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Wave of attacks in Thailand

Assailants carried out at least 40 bomb and arson attacks Tuesday night in Thailand’s three Muslim-dominated southernmost provinces, police said. At least three people were reported hurt.
/ Source: The Associated Press

Suspected Muslim separatists set fires, exploded bombs and blocked roads in at least 100 attacks Tuesday night in Thailand’s three Muslim-dominated southernmost provinces, police said.

At least three people were reported hurt in the attacks, the latest in a series believed to have been carried out by Muslim insurgents, regional deputy police chief Maj. Woraphong Siewpricha said.

Rubber sheets were burning uncontrollably at the factory in Pattani province’s Nong Chik district, said Maj. Gen.  Kokiart Chuchaiya, the provincial police chief.

Col. Somkuan Kamphira, deputy chief of the regional police investigation unit, said more than 100 attacks occurred across the area, although many involved only the burning of tires on roads.

“I knew beforehand from our intelligence (about the attacks), but it is difficult to prevent. We didn’t know where they were going to do it,” he said.

The attacks, which began at about 8 p.m., took place in Yala, Pattani and Narathiwat, the only provinces with Muslim majorities in Buddhist-dominated Thailand.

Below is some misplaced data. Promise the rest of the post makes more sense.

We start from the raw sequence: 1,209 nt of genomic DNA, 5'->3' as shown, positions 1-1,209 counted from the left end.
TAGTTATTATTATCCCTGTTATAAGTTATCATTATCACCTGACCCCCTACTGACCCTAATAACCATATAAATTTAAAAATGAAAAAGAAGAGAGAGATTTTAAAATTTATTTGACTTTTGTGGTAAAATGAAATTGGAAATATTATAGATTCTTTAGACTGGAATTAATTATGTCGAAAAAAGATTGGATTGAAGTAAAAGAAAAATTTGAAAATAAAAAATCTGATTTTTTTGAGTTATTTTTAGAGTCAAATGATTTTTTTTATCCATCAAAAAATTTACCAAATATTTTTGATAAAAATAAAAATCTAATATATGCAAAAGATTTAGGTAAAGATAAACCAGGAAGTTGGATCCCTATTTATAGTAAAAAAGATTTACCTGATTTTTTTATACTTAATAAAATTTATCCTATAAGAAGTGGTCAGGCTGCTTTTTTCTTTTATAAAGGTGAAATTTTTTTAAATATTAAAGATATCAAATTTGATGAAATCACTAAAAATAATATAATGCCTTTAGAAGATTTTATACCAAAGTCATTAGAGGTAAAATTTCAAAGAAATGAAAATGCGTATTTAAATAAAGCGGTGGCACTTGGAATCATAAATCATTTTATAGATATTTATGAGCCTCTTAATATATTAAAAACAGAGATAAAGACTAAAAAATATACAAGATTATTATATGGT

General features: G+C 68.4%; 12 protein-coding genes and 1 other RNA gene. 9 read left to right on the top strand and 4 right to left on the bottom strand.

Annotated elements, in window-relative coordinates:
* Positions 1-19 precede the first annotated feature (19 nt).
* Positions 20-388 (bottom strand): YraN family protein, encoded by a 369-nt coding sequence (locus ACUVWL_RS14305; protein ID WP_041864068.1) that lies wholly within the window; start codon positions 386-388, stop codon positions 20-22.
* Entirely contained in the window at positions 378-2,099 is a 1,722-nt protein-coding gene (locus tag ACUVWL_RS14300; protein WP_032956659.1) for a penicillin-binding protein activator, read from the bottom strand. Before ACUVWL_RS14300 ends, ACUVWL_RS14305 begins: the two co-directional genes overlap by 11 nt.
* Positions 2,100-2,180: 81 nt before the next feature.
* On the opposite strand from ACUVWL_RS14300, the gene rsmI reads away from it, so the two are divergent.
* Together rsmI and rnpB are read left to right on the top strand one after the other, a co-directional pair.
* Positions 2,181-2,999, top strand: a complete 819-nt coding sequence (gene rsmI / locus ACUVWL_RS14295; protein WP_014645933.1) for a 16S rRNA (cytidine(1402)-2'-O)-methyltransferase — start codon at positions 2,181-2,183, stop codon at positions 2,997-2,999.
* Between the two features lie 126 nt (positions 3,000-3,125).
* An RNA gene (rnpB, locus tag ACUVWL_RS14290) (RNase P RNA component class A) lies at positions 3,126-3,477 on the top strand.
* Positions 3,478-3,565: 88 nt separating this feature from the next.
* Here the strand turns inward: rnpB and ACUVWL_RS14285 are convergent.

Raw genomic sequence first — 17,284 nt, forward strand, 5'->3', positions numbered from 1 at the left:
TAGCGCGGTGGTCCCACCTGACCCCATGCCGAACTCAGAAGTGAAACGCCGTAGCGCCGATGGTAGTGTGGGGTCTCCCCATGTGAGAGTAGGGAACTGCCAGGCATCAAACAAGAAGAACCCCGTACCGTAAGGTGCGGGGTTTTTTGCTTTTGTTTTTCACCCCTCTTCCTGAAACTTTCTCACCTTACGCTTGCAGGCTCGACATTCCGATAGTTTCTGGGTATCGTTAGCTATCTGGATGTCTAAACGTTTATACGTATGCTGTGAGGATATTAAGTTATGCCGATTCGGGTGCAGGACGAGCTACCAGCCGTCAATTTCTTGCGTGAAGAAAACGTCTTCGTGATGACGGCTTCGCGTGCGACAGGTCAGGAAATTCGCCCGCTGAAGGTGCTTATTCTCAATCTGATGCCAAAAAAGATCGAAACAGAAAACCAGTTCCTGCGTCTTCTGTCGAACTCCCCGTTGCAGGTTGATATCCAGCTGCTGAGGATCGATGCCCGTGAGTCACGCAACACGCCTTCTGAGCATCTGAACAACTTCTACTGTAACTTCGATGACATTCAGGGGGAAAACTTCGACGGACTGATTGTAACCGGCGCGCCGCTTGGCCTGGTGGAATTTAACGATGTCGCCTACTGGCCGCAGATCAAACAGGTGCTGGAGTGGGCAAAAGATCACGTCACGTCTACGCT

More than 1,500 people have been killed in sectarian violence there since a resurgence of a violent Islamic separatist movement in January 2004.

More than 10 locations in a fourth southern province, Songkhla, were also bombed, including government offices. Some areas of Songkhla are also heavily Muslim and have been involved in the ongoing violence.

A show of strength
A similar wave of dozens of coordinated attacks took place in mid-June. Thai authorities have a massive security presence in the region, but have failed to stem almost-daily violence, which usually involves drive-by shootings or small bombings.

When the insurgents make a show of strength—generally at least every few months—they have eschewed large-scale attacks, preferring well-coordinated pinprick assaults at many locations while avoiding direct clashes with security forces.

Thai TV Channel 9 said Tuesday’s attacks included the burning of police cars and public phone booths. It said two karaoke bars in Narathiwat province had been bombed, but no casualties were reported from those attacks.

Other reports from journalists in the area, based on information from police and military officials, said Molotov cocktails had been thrown at a Buddhist temple in the Rue So district of Narathiwat.

In the same district, assailants set off firecrackers to lure soldiers out of their quarters, and then engaged them in a brief gun battle.

A 3-pound bomb was triggered remotely by a mobile phone outside a local government office in the province’s Cho Airong district as an army patrol passed by, slightly wounding one soldier, and assault rifles were fired at the homes of police and teachers in the province, the reports said.

The situation had returned to normal two hours later, Narathiwat Gov. Pracha Terat told Channel 9. He said the attackers used timing devices to set off bombs.

“It is difficult to catch the assailants because they placed the bombs and left,” he said.

In Pattani, attackers burned phone booths in three districts, and placed spikes and burning tires on roads.

In Yala, tires were also burned on many roads and grenades were thrown at a gas station.